As ever, I arrived late on the scene and didn’t end up reading the Millennium books until earlier this year – some 12 or 13 years since they were released. I was blown away by them. I loved how they started out as such a simple crime story, only to turn into a high stakes series of thrillers. Once I’d completed them I set my sights on other Scandinavian genre luminaries. My first port of call was Camilla Läckberg’s ‘The Ice Princess’ – which was a little too ‘cosy’ for me.

And now, a couple of months later, I turn to another – Henning Mankell. ‘Faceless Killers’ is the first of his famous series of stories about Inspector Kurt Wallander. First off the bat, I have to warn you that it’s a very bleak tale. It’s set in a Swedish town where it’s always raining, and where social issues are hitting a boiling point.

“He took a sheet of paper out of a desk drawer. But what would he write? The day’s work had hardly involved more than collecting a large number of question marks.” 

The action kicks off with the seemingly random murder of an elderly couple in their isolated farmhouse. Inspector Walland is called out and soon finds out that the case is far from simple.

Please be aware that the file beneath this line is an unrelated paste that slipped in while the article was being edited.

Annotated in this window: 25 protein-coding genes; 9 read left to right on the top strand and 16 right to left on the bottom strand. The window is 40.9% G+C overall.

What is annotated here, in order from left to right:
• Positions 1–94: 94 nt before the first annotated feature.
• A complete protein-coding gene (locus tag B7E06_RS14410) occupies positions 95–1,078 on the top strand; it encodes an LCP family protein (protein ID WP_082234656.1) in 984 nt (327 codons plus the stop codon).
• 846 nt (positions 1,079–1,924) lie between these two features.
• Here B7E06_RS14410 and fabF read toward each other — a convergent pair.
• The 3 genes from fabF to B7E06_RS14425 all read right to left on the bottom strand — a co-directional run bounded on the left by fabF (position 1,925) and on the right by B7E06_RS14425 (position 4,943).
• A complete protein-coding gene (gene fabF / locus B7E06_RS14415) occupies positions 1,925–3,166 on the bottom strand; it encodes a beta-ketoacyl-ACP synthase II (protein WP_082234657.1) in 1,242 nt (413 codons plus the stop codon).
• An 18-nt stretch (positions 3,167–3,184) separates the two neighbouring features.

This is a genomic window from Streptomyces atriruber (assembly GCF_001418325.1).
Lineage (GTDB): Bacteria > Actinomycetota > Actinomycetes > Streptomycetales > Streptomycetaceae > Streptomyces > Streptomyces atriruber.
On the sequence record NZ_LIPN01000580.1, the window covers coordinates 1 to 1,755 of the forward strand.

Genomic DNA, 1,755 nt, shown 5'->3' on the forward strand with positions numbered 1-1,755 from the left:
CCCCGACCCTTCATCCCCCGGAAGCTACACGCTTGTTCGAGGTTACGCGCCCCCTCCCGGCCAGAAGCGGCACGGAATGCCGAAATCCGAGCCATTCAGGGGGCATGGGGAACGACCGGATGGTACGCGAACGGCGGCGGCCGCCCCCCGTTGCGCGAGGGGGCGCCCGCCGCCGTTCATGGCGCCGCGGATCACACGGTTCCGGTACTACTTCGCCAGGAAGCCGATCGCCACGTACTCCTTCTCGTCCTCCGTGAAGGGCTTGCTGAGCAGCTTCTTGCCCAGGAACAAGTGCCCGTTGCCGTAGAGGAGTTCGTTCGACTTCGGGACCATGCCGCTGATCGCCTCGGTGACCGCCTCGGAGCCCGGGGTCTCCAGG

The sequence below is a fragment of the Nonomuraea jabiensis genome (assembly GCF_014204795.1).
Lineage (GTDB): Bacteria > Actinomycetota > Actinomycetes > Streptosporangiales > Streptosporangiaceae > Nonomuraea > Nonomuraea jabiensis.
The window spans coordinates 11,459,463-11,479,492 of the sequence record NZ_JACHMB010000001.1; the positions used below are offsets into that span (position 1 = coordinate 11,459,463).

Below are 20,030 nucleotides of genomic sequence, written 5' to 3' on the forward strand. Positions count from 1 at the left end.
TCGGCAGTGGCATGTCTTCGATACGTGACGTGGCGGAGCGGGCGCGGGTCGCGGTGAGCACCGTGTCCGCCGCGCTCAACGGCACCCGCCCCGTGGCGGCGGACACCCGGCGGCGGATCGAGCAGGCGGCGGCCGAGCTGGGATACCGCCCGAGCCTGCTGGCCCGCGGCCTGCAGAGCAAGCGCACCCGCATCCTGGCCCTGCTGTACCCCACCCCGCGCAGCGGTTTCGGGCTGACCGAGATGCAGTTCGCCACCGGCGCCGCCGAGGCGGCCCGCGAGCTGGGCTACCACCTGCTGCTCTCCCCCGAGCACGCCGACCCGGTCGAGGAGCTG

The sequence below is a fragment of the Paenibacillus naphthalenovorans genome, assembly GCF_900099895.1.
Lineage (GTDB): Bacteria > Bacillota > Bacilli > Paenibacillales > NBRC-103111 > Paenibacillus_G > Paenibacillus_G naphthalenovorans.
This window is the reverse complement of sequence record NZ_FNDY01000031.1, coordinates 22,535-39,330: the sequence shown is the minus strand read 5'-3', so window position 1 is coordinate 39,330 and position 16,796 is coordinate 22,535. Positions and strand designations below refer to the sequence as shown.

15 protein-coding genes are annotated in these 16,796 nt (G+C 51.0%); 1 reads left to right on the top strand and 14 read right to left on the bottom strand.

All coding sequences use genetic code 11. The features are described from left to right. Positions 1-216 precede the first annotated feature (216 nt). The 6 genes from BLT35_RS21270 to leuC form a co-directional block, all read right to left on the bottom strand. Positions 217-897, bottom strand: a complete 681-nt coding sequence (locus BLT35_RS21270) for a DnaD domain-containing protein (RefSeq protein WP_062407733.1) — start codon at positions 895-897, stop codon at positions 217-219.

But, it’s not just about the investigation – a lot of the novel also talks about Wallander’s personal life. Which, to say the least, isn’t great. I have to say – particularly during the start of the story – I really didn’t like him as a character. He openly admits to slapping his estranged wife and also seems to have real issues against women in positions of power.

There are a good army of supporting characters included – such as Wallander’s veteran colleague, Rydberg and Martinsson, a younger office on the team. There’s also Wallander’s estranged wife, Mona and an attorney who he falls for, Annette.

““He took a sheet of paper out of a desk drawer. But what would he write? The day’s work had hardly involved more than collecting a large number of question marks.” 

(Sorry, I just had to repeat that quote. I jotted it down as I first read it and I think it sums up the story and the style so well.)

I really liked the character of Annette, but she was so underdeveloped that it felt like a waste. There’s a lot of build up to the fact that Wallander might have a chance with her, but then when something does happen it’s only acknowledged anecdotally – which was such an anti-climax.